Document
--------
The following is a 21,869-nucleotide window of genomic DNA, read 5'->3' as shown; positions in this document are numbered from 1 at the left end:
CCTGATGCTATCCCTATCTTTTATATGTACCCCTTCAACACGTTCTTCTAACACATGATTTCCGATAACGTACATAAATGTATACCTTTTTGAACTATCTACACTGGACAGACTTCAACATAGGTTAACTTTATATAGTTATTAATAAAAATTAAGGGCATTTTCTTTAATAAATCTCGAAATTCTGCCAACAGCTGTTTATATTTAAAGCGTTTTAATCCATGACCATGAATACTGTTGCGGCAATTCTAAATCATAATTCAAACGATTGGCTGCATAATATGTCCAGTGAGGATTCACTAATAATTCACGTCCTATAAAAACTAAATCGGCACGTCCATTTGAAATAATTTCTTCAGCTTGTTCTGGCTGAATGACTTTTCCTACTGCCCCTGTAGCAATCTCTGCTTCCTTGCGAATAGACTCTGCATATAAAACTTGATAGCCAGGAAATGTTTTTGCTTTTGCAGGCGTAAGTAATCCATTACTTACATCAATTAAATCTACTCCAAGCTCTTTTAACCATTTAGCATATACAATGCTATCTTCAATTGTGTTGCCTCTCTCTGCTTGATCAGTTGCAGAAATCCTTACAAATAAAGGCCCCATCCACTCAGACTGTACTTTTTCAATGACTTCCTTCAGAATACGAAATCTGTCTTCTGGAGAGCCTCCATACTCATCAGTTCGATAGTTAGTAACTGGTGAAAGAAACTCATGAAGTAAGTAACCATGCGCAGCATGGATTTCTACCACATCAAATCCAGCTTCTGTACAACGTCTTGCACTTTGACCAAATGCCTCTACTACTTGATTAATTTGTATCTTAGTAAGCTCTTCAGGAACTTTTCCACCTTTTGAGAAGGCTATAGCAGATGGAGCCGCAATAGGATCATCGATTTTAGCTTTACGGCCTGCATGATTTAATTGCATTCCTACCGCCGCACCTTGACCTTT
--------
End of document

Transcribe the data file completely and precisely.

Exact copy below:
The following is a 21,869-nucleotide window of genomic DNA, read 5'->3' as shown; positions in this document are numbered from 1 at the left end:
CCTGATGCTATCCCTATCTTTTATATGTACCCCTTCAACACGTTCTTCTAACACATGATTTCCGATAACGTACATAAATGTATACCTTTTTGAACTATCTACACTGGACAGACTTCAACATAGGTTAACTTTATATAGTTATTAATAAAAATTAAGGGCATTTTCTTTAATAAATCTCGAAATTCTGCCAACAGCTGTTTATATTTAAAGCGTTTTAATCCATGACCATGAATACTGTTGCGGCAATTCTAAATCATAATTCAAACGATTGGCTGCATAATATGTCCAGTGAGGATTCACTAATAATTCACGTCCTATAAAAACTAAATCGGCACGTCCATTTGAAATAATTTCTTCAGCTTGTTCTGGCTGAATGACTTTTCCTACTGCCCCTGTAGCAATCTCTGCTTCCTTGCGAATAGACTCTGCATATAAAACTTGATAGCCAGGAAATGTTTTTGCTTTTGCAGGCGTAAGTAATCCATTACTTACATCAATTAAATCTACTCCAAGCTCTTTTAACCATTTAGCATATACAATGCTATCTTCAATTGTGTTGCCTCTCTCTGCTTGATCAGTTGCAGAAATCCTTACAAATAAAGGCCCCATCCACTCAGACTGTACTTTTTCAATGACTTCCTTCAGAATACGAAATCTGTCTTCTGGAGAGCCTCCATACTCATCAGTTCGATAGTTAGTAACTGGTGAAAGAAACTCATGAAGTAAGTAACCATGCGCAGCATGGATTTCTACCACATCAAATCCAGCTTCTGTACAACGTCTTGCACTTTGACCAAATGCCTCTACTACTTGATTAATTTGTATCTTAGTAAGCTCTTCAGGAACTTTTCCACCTTTTGAGAAGGCTATAGCAGATGGAGCCGCAATAGGATCATCGATTTTAGCTTTACGGCCTGCATGATTTAATTGCATTCCTACCGCCGCACCTTGACCTTT